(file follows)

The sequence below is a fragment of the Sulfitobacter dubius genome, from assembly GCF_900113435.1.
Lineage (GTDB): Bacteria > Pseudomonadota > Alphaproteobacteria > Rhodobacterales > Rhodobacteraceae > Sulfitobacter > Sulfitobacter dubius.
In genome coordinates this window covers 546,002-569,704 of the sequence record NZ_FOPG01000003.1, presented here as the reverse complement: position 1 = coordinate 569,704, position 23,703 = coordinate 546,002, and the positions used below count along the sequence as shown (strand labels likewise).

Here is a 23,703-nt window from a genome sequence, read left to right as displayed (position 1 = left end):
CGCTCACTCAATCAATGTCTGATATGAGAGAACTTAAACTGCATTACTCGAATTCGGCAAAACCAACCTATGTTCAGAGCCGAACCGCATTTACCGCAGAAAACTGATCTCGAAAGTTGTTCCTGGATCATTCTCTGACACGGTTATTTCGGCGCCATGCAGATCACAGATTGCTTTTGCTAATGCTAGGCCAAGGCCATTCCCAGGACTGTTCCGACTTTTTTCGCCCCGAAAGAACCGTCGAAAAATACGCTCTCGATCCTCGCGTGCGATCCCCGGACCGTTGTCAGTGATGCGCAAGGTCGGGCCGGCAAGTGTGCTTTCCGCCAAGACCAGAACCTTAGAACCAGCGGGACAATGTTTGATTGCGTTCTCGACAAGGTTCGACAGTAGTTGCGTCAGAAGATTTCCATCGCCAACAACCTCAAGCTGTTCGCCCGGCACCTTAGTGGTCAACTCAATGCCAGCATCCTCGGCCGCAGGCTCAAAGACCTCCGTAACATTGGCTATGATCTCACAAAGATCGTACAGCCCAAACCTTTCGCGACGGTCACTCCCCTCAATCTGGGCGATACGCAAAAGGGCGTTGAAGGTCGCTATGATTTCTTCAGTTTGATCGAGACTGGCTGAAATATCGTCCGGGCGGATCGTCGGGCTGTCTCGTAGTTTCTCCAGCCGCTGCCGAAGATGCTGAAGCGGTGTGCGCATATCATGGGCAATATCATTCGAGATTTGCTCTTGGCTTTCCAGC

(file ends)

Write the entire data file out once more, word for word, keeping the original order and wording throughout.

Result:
The sequence below is a fragment of the Sulfitobacter dubius genome, from assembly GCF_900113435.1.
Lineage (GTDB): Bacteria > Pseudomonadota > Alphaproteobacteria > Rhodobacterales > Rhodobacteraceae > Sulfitobacter > Sulfitobacter dubius.
In genome coordinates this window covers 546,002-569,704 of the sequence record NZ_FOPG01000003.1, presented here as the reverse complement: position 1 = coordinate 569,704, position 23,703 = coordinate 546,002, and the positions used below count along the sequence as shown (strand labels likewise).

Here is a 23,703-nt window from a genome sequence, read left to right as displayed (position 1 = left end):
CGCTCACTCAATCAATGTCTGATATGAGAGAACTTAAACTGCATTACTCGAATTCGGCAAAACCAACCTATGTTCAGAGCCGAACCGCATTTACCGCAGAAAACTGATCTCGAAAGTTGTTCCTGGATCATTCTCTGACACGGTTATTTCGGCGCCATGCAGATCACAGATTGCTTTTGCTAATGCTAGGCCAAGGCCATTCCCAGGACTGTTCCGACTTTTTTCGCCCCGAAAGAACCGTCGAAAAATACGCTCTCGATCCTCGCGTGCGATCCCCGGACCGTTGTCAGTGATGCGCAAGGTCGGGCCGGCAAGTGTGCTTTCCGCCAAGACCAGAACCTTAGAACCAGCGGGACAATGTTTGATTGCGTTCTCGACAAGGTTCGACAGTAGTTGCGTCAGAAGATTTCCATCGCCAACAACCTCAAGCTGTTCGCCCGGCACCTTAGTGGTCAACTCAATGCCAGCATCCTCGGCCGCAGGCTCAAAGACCTCCGTAACATTGGCTATGATCTCACAAAGATCGTACAGCCCAAACCTTTCGCGACGGTCACTCCCCTCAATCTGGGCGATACGCAAAAGGGCGTTGAAGGTCGCTATGATTTCTTCAGTTTGATCGAGACTGGCTGAAATATCGTCCGGGCGGATCGTCGGGCTGTCTCGTAGTTTCTCCAGCCGCTGCCGAAGATGCTGAAGCGGTGTGCGCATATCATGGGCAATATCATTCGAGATTTGCTCTTGGCTTTCCAGC